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Infrastructure Bonds

Category — Bond Types
Infrastructure bonds are bonds issued for the purpose of attracting financing for long-term infrastructure development projects (construction of roads, railways, ports, etc.).

Internationally, infrastructure bonds are presented in the form of municipal special-purpose bonds and corporate infrastructure bonds. The most developed market for such bonds exists in the United States, India, Australia, Chile, Kazakhstan as well as a few other countries.

In India, for example, infrastructure bonds are usually issued by banks. Two types of infrastructure bonds are common in this country: tax-saving bonds and regular income bonds. The first ones give the right to receive a deduction from the tax base for income tax, which is 20% of the investment amount. Regular income bonds are represented by pension, educational and other bonds. The disadvantage of the Indian infrastructure bond market is the lack of protection against inflation.

In the United States, the equivalent of infrastructure bonds are revenue bonds.

In Russia, municipal bonds are not used for financing infrastructure projects, since, as a matter of fact, municipal bonds are not infrastructure bonds; the timing of the placement of municipal issues does not exceed 5 years, which is insufficient for the implementation of infrastructure projects; municipal securities do not have the necessary degree of liquidity and no stable and regular payments are guaranteed under them; the high debt load makes it difficult for the municipalities to issue bonds.

• Funds are attracted for a specific project which means that securities are oriented on a narrow purpose;
• Infrastructure bonds are issued on the basis of a concession agreement or public-private partnership (PPP) agreement;
• Upon completion of construction, the issuer receives an infrastructure facility in a concession for a certain period of time, usually for several decades;
• Third parties may charge a fee for using the finished facility (for example, if it is a toll road);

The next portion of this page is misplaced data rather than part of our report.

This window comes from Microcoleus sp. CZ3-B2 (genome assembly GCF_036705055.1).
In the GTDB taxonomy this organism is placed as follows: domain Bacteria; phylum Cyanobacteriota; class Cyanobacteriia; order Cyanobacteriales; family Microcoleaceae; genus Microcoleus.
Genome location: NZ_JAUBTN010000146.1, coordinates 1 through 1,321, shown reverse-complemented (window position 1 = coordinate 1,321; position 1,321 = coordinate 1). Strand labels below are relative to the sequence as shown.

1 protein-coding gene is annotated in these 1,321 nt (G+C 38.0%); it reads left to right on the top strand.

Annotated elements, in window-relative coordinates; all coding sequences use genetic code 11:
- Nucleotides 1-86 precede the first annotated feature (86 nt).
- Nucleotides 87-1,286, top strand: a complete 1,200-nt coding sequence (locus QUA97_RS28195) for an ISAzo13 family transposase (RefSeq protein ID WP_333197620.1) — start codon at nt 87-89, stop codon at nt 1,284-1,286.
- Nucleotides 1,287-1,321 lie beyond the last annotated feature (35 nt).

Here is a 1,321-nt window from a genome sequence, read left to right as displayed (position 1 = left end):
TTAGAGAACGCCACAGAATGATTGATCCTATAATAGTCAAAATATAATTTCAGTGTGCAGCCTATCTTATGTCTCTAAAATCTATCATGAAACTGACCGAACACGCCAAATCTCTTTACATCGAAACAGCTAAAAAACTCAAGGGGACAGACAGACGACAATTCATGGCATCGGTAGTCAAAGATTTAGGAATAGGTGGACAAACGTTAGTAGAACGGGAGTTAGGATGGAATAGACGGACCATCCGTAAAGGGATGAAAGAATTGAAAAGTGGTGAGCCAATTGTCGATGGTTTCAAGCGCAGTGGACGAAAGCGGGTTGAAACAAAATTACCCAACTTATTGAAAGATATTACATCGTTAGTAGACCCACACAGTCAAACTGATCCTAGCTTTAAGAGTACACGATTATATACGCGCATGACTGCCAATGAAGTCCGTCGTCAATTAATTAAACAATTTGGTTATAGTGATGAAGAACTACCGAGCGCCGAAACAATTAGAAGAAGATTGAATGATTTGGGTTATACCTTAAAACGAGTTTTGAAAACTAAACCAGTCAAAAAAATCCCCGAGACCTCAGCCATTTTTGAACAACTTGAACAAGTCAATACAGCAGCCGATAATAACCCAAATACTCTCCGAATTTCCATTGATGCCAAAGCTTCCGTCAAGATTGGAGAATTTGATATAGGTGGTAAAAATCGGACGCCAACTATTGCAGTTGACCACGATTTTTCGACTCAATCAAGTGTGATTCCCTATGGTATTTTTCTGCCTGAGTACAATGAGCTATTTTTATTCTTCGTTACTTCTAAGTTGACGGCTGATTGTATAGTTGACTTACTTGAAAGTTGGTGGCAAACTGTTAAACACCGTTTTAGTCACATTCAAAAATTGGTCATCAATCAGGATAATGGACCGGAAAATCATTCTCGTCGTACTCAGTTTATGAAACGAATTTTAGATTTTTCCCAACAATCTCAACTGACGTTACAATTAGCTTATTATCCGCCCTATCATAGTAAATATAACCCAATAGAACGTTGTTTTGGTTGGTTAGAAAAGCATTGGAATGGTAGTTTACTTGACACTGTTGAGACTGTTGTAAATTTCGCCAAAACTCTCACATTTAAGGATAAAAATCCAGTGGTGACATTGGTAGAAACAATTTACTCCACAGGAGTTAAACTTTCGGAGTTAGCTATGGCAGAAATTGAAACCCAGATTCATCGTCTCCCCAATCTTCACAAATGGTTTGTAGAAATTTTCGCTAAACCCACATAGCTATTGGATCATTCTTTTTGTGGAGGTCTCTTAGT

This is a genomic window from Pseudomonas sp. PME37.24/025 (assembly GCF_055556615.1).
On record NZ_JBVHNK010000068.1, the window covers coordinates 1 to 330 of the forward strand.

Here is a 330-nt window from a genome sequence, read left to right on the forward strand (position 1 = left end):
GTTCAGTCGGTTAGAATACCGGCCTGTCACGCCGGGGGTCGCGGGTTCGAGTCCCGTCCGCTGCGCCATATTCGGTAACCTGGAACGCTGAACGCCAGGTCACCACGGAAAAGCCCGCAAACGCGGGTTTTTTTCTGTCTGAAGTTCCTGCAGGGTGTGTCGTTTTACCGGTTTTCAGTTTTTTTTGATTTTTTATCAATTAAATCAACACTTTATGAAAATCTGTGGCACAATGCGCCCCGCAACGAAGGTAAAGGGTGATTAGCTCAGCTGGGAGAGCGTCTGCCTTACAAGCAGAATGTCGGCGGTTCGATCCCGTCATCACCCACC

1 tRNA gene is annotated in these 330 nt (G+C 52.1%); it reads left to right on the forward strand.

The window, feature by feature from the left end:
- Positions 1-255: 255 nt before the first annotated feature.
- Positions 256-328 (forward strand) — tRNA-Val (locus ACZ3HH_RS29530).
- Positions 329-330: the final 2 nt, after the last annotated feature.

• The main buyers of infrastructure bonds are institutional investors, namely pension funds, insurance companies, and credit institutions;
• Long circulation period due to the duration of the project (on average, 15 to 30 years);
• They allow you to finance infrastructure construction on preferential terms.

• Safety of bonds secured by guarantees of the state and municipalities on the territory of which construction is carried out, bank guarantees and sureties, pledge of rights under project agreements, etc.;
• Recoverability: payments to bondholders are secured by the issuer’s income from the operation of the relevant infrastructure facility;
• For the issuer: the possibility of raising funds for a long term at a low cost of borrowing compared to credit resources;
• Predictability of future earnings and the nature of collateral contribute to the assignment of a high rating over the circulation period of the securities;
• They are not strongly affected by fluctuations in the stock market.

Disadvantages: • Risks associated with the implementation of infrastructure projects (environmental, market-determined risks, risks associated with government regulation measures, etc.)
• Lack of representative information about the infrastructure bond market: "interconnection" of financing when issuers and buyers of bonds agree on terms in advance, as a result of which investor’s "premium" may differ from the market premium; difficulties in accounting for infrastructure projects. For new issuers, this creates difficulties in attracting bond investments on favourable terms.
• A shortage of projects for this type of financing, since traditionally, the project model includes lending as a financing mechanism, which initially limits the possibility of another method of raising funds.
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